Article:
Godless, drunken, licentious poet honoured beyond the grave

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Overshadowed by Shakespeare, damned by his reputation for drunken promiscuity and atheism, the playwright Christopher Marlowe is likely at last to overcome a 400-year ban and be admitted Poets' Corner in Westminster Abbey.

A campaign backed by senior academics including the Poet Laureate, Andrew Motion, and Nobel Prize-winning poet Seamus Heaney, is on the verge of persuading the abbey to recognise Marlowe as a giant of English letters.

Despite establishing himself as the leading dramatist for most of the Elizabethan era with works such as Dr Faustus and The Jew of Malta, Marlowe's reputation was damaged by excessive drinking, sexual adventures with men as well as women, and free-wheeling views on religion ­ a reputation that almost certainly denied him a place alongside Shakespeare and Ben Jonson.

Now the abbey is preparing to rectify his omission. Yesterday it would only confirm that an appeal has been lodged, and that the decision is in the hands of the Dean, the Very Rev Dr Wesley Carr. It is understood, however, that privately the authorities have welcomed the application. The key factor, said a spokesman, would be an assessment of Marlowe's talent.

There are plenty of high-profile supporters willing to vouch for it as well as Motion and Heaney, including Sir Antony Sher, famous for his roles in Marlowe plays, and Dr Eric Anderson, Provost of Eton College, who are campaigning for a stained-glass window dedicated to the playwright. They have been joined by world experts on Elizabethan and Jacobean drama including Professor Anne Barton of Trinity College Cambridge, Professor Dame Gillian Beer from Clare Hall Cambridge, and the noted Shakespearean scholar Professor Stanley Wells.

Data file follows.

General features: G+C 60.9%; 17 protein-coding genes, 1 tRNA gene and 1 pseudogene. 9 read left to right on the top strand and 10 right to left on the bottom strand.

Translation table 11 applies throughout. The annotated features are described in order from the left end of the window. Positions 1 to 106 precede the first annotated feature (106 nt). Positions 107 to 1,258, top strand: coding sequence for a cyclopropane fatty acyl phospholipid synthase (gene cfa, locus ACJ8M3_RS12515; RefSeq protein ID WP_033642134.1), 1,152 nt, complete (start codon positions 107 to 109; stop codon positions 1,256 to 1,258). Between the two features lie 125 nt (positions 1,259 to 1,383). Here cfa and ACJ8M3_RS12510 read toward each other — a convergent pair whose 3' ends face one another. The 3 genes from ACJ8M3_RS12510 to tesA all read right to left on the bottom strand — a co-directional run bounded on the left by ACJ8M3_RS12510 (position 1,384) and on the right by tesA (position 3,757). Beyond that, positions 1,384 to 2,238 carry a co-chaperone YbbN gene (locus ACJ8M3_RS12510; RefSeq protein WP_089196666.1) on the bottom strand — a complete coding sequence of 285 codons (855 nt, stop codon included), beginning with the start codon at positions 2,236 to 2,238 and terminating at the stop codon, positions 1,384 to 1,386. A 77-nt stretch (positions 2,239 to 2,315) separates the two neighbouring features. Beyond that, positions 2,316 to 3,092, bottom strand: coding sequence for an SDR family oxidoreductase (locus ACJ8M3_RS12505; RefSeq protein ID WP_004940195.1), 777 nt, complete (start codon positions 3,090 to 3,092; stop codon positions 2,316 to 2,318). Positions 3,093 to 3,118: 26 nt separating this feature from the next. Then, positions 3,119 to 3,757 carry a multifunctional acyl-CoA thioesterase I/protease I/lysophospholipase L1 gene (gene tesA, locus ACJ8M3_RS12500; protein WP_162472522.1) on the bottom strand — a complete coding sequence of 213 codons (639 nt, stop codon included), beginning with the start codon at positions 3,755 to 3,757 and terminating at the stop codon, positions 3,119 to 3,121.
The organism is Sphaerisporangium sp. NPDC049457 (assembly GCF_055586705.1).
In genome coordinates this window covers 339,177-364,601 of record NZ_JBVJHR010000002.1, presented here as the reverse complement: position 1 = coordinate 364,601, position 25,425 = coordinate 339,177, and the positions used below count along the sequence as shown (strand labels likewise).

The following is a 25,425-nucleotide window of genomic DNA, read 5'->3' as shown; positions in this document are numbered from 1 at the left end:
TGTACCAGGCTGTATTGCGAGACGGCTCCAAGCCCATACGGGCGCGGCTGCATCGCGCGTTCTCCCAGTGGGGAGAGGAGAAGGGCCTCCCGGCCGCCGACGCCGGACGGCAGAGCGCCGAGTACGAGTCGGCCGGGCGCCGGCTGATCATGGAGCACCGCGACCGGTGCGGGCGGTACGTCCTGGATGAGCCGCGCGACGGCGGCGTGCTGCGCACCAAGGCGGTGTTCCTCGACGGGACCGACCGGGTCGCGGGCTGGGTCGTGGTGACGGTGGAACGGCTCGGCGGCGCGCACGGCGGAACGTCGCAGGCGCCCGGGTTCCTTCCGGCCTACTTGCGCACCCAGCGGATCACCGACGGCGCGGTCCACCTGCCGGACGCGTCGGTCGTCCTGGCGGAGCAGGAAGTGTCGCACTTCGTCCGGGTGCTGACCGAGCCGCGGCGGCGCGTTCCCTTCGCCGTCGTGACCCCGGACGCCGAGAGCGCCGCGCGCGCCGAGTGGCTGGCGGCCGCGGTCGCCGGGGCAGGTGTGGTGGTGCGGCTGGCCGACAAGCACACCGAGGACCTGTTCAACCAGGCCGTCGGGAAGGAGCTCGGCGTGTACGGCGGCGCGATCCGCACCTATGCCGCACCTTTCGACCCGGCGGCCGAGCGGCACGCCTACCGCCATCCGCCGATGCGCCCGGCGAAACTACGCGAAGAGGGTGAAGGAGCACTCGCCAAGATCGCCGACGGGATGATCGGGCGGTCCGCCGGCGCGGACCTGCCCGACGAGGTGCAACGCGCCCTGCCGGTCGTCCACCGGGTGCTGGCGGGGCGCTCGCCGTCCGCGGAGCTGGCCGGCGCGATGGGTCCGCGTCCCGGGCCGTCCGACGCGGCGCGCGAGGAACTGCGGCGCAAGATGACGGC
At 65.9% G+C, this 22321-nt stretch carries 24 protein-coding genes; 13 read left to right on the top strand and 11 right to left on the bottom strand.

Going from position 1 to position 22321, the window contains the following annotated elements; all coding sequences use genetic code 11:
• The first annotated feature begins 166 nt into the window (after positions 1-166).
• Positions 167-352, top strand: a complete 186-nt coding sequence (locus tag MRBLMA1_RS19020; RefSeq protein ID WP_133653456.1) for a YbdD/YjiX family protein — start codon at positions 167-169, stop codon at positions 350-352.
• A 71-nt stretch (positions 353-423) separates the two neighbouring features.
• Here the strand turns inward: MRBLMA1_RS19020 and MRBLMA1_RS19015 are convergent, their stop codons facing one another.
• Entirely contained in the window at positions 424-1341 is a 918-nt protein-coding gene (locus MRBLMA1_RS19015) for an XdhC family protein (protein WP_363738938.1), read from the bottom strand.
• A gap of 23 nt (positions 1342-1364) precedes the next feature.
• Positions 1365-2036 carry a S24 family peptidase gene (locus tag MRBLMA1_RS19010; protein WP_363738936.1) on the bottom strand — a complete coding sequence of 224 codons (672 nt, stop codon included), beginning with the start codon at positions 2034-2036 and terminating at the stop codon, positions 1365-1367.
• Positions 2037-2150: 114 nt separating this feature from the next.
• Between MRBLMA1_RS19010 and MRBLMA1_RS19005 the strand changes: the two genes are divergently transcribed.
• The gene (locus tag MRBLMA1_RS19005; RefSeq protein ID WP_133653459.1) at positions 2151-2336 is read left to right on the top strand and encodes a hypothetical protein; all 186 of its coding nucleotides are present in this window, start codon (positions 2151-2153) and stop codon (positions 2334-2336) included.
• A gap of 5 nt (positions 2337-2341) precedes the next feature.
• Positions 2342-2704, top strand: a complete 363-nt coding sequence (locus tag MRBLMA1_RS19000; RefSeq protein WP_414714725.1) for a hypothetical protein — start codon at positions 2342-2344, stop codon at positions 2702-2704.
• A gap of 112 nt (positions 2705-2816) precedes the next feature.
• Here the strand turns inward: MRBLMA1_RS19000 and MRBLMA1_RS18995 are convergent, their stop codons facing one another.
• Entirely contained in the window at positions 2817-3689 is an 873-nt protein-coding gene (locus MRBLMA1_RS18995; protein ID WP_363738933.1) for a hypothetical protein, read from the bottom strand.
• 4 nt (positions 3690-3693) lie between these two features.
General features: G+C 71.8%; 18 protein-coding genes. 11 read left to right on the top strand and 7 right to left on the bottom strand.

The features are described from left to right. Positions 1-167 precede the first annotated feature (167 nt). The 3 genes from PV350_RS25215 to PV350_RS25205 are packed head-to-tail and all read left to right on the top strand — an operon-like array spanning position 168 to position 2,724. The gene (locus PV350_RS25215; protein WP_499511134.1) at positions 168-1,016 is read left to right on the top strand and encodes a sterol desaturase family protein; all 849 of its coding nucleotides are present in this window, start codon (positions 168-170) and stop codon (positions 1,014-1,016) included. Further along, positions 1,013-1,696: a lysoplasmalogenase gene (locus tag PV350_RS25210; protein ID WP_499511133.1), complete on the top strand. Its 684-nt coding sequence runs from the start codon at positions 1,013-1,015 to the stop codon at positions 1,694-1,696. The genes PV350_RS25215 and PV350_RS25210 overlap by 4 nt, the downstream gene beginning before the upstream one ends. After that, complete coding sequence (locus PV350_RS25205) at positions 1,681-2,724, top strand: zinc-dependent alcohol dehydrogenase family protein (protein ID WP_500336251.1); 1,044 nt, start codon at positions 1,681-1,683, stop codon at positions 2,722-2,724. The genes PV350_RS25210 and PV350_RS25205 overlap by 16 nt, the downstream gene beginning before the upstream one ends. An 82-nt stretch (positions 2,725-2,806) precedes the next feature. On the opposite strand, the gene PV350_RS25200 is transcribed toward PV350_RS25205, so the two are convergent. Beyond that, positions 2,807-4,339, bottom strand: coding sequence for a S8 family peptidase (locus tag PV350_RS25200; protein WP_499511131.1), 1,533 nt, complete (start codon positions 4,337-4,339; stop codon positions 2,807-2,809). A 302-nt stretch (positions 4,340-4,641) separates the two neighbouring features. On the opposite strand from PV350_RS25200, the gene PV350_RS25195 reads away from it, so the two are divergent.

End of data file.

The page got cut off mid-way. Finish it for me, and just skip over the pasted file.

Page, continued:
Last week Heaney said he was astonished that Marlowe remained unrecognised in Poets' Corner. In a letter to the abbey supporting the campaign he wrote: "It's amazing that he's not already there."

Marlowe has generated new interest since Rupert Everett's cameo portrayal of him in the film Shakespeare in Love. Natural Nylon, the film production company formed by actors Jude Law and Ewan McGregor, is about to begin shooting on a film about his life.

Where previously Marlowe's private life was a liability, it is now his greatest asset, spawning an array of theories about his life and death, aged 29, after he was stabbed through the eye in a south London tavern. Not only is he supposed by some to have been the true author of Shakespeare's works but he also dabbled in espionage and spoke openly of his homosexual liaisons.

The campaign for his recognition has been led by Dr Colin Niven, president of the Marlowe Society and headmaster of Alleyn's School, south London, which is named after Edward Alleyn, Marlowe's leading actor and the first Dr Faustus. "It's absurd that he is not [in Poets' Corner] already," he said. "The reason is undoubtedly his alleged atheism. In fact I think he would be better described as a free thinker: someone prepared to have thoughts of his own."